The use of cross-sectional imaging and 3D printing may enhance the teaching of spinal anatomy in undergraduate medical education, according to a field study published on 2 November in Academic Radiology.
A team at the University of Granada in Spain compared the use of conventional approaches with cross-sectional imaging and 3D printing among groups of students and found those using the new tools demonstrated better knowledge outcomes.
“Cross-sectional imaging and 3D printing offer valuable tools for enhancing the teaching of spinal anatomy in undergraduate medical education,” wrote first author Dr. Antonio Jesús Láinez Ramos-Bossini and colleagues.
Current spatial understanding among students of many anatomical structures is based on conventional anatomical illustrations. This approach is hampered by intrinsic limitations of two-dimensional representations, however, and this may translate into problems in recognizing anatomy in the clinical setting, according to the authors.
Conversely, cross-sectional imaging and 3D printing represent state-of-the-art approaches to improve anatomy teaching compared with traditional learning, but their use in medical schools remains limited, they added.
Thus, the group explored implementing these tools and aimed to determine whether they could be used to improve undergraduate medical education.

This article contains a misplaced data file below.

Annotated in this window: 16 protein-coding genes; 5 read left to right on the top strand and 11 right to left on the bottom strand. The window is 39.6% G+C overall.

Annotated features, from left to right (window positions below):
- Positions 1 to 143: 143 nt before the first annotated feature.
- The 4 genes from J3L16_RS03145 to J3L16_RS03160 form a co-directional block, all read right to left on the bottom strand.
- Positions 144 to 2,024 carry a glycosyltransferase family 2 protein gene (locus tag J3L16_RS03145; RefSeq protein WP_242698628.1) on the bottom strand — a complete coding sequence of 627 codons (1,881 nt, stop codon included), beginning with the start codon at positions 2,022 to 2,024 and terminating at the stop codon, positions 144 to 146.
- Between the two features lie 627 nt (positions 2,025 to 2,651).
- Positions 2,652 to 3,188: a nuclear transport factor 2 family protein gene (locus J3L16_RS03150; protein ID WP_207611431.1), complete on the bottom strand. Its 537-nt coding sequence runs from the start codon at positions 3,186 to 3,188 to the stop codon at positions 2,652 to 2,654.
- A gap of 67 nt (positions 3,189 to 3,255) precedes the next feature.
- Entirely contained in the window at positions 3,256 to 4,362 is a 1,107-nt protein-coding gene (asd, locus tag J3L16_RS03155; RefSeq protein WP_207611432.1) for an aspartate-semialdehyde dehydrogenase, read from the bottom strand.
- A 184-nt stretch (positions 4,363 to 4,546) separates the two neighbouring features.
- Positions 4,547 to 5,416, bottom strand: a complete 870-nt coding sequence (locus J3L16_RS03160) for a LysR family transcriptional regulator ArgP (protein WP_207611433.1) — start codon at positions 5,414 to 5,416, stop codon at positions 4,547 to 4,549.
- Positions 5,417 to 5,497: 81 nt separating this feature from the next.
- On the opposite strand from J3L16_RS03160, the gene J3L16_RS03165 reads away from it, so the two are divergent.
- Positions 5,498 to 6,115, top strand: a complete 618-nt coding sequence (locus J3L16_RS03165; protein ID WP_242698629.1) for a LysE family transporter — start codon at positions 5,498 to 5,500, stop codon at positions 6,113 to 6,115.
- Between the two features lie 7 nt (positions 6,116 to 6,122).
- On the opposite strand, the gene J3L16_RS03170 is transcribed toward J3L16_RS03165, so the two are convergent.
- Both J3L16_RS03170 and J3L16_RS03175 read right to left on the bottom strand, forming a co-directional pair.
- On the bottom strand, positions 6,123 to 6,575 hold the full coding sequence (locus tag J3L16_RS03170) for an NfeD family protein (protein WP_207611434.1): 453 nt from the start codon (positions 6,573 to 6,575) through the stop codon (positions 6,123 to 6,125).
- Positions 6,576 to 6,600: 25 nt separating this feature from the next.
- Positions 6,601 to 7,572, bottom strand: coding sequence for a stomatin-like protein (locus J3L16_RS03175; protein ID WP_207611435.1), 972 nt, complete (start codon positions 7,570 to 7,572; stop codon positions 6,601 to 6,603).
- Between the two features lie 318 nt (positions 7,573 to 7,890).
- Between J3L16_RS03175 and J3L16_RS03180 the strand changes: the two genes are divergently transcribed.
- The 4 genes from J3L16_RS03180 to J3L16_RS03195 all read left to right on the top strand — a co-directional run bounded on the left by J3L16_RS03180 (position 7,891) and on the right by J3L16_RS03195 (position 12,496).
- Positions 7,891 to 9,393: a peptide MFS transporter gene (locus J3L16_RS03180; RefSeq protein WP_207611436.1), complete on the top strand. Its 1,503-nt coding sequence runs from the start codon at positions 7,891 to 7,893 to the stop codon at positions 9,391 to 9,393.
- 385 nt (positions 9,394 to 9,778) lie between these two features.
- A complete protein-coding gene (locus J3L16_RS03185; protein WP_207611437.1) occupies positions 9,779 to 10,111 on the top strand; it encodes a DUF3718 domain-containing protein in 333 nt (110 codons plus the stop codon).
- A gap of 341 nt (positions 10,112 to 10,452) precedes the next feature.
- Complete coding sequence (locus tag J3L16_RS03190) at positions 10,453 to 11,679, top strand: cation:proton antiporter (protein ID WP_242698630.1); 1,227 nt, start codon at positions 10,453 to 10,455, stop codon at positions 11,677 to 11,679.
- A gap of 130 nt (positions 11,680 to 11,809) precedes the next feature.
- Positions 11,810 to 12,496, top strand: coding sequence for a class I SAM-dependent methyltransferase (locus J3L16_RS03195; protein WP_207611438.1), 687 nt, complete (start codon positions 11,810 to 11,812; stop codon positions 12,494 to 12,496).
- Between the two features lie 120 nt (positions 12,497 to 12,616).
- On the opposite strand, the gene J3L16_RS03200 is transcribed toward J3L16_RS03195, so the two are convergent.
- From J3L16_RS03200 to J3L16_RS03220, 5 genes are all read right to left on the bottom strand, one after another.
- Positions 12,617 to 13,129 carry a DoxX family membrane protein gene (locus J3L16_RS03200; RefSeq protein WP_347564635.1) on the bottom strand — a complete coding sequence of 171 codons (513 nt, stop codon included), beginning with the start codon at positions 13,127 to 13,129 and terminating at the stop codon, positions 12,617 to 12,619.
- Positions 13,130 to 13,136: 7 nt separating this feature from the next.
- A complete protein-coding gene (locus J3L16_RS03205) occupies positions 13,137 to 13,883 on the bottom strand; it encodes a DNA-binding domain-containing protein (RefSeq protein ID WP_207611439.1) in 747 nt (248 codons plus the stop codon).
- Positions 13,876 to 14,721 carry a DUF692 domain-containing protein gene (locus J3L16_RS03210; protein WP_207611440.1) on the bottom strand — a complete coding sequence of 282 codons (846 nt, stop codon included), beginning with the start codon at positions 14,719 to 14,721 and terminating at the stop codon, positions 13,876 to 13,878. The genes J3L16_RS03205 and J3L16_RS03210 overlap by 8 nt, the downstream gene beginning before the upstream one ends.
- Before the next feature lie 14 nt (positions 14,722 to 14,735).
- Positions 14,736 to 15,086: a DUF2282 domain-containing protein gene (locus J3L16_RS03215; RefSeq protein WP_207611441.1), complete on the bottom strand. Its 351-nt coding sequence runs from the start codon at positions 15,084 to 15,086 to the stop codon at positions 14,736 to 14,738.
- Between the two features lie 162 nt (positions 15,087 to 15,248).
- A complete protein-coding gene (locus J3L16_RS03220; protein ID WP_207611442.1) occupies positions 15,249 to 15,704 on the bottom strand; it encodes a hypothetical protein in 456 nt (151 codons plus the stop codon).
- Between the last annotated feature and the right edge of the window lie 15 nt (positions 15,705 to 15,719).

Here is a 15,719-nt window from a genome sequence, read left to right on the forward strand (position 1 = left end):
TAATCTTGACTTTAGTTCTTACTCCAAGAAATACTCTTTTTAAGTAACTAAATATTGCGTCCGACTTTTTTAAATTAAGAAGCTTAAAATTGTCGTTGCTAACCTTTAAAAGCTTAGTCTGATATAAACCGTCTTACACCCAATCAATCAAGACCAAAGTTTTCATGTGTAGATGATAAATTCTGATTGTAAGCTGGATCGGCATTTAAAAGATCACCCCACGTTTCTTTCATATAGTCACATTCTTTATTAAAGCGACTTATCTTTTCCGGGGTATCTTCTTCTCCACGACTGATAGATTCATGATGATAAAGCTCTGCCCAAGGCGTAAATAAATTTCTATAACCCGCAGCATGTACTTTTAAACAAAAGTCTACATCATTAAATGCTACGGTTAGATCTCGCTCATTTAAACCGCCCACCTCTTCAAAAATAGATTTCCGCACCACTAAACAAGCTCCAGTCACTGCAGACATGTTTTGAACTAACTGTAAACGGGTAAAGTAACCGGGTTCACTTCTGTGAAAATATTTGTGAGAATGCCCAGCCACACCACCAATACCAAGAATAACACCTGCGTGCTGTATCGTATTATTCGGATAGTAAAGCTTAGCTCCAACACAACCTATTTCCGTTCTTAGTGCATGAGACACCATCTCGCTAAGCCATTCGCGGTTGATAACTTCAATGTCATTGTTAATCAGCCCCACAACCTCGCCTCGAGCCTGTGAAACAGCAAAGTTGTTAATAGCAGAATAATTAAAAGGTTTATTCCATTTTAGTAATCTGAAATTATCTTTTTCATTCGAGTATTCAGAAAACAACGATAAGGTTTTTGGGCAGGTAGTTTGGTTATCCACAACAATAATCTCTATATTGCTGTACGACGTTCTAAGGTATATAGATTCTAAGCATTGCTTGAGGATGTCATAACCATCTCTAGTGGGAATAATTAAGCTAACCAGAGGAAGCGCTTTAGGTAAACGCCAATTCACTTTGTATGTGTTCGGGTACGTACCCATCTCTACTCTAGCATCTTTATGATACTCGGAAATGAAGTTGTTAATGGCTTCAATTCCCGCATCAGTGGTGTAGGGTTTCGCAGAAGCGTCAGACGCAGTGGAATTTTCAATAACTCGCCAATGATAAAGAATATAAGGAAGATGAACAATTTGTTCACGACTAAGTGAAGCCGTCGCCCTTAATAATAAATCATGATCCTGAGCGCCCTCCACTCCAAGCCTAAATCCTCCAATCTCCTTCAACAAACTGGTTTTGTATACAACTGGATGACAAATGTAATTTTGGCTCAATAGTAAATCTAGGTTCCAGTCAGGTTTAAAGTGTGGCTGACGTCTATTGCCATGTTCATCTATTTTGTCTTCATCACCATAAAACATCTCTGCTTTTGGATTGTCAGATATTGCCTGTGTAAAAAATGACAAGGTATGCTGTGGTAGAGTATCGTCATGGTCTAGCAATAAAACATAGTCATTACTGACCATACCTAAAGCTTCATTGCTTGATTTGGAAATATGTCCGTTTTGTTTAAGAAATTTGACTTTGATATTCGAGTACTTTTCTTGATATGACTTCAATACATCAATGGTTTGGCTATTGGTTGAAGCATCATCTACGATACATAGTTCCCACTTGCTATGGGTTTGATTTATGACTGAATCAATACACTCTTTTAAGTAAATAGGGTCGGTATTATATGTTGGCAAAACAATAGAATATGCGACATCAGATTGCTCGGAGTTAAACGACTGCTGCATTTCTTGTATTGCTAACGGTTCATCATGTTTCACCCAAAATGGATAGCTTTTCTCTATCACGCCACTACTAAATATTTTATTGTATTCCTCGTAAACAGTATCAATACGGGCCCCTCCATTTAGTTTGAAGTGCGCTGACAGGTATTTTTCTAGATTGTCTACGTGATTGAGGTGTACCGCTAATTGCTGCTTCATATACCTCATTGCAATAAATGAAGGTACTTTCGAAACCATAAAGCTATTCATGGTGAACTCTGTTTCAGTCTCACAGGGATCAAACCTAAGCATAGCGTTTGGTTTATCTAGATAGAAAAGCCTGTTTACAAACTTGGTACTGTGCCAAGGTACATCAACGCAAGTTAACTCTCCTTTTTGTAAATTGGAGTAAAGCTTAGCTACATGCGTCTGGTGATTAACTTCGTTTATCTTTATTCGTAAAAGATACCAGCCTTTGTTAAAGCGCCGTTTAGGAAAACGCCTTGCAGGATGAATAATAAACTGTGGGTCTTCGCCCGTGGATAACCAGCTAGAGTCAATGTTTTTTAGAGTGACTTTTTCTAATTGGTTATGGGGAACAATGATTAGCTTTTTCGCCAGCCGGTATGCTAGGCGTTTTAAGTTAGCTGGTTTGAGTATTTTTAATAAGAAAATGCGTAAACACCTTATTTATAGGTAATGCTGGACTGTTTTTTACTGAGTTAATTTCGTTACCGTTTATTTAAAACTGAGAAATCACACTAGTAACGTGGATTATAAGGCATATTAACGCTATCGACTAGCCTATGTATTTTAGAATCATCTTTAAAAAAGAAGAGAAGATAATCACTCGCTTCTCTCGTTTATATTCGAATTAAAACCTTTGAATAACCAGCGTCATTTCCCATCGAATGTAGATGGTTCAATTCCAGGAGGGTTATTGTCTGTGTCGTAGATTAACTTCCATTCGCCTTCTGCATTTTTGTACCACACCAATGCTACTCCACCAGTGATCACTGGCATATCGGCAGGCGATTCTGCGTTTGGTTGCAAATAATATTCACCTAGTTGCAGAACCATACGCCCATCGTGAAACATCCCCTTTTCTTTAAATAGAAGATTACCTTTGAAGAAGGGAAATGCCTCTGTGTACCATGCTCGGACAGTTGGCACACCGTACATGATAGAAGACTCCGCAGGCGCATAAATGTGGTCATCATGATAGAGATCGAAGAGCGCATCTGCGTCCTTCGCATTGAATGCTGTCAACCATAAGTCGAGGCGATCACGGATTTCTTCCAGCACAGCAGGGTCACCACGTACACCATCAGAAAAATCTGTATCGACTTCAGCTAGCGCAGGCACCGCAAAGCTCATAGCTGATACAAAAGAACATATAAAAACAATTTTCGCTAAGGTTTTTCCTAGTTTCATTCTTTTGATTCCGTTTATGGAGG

The researchers selected 40 undergraduate students in the same basic anatomy course and divided them into two groups. Twenty students were exposed to standard learning, cross-sectional imaging, and 3D-printed models during the academic year to learn basic concepts, and 20 students only received the standard university training. The study was conducted during the university’s second semester between February and July 2022.
The control group received a total of 10 hours of conventional theory regarding the normal and pathological spine, and 10 hours of practice with traditional 2D illustrations and ideal anatomical models of the spine, in alignment with the standard university curriculum.
The intervention group was exposed to an identical 10-hour conventional theory program, yet further engaged in a 10-hour practice regimen using interactive 3D models, cross-sectional imaging examinations (CT and MRI), and 3D printed models.
After the learning period, both groups took a 20-question multiple-choice test on spinal anatomy and spinal conditions with four possible answers and only one correct answer.
According to the findings, students exposed to cross-sectional imaging and 3D printing demonstrated better knowledge outcomes compared to the control group. In general, the experimental group showed a higher frequency of correct answers than the control group (79.8% vs. 55.3%).
However, the rate of students who passed the test did not significantly differ between both, the group added.
Ultimately, the results are in agreement with those found in previous studies, although the corpus of evidence in this area is still limited, the researchers wrote. Nonetheless, both anatomists and clinicians agree that accurate knowledge of anatomy and variations is vital to ensure safe and efficient clinical practice, they added.
“Radiologists are well positioned to lead the integration of these technologies, and further research should explore their potential in teaching anatomy across different anatomical regions,” the group concluded.
The full article is available here.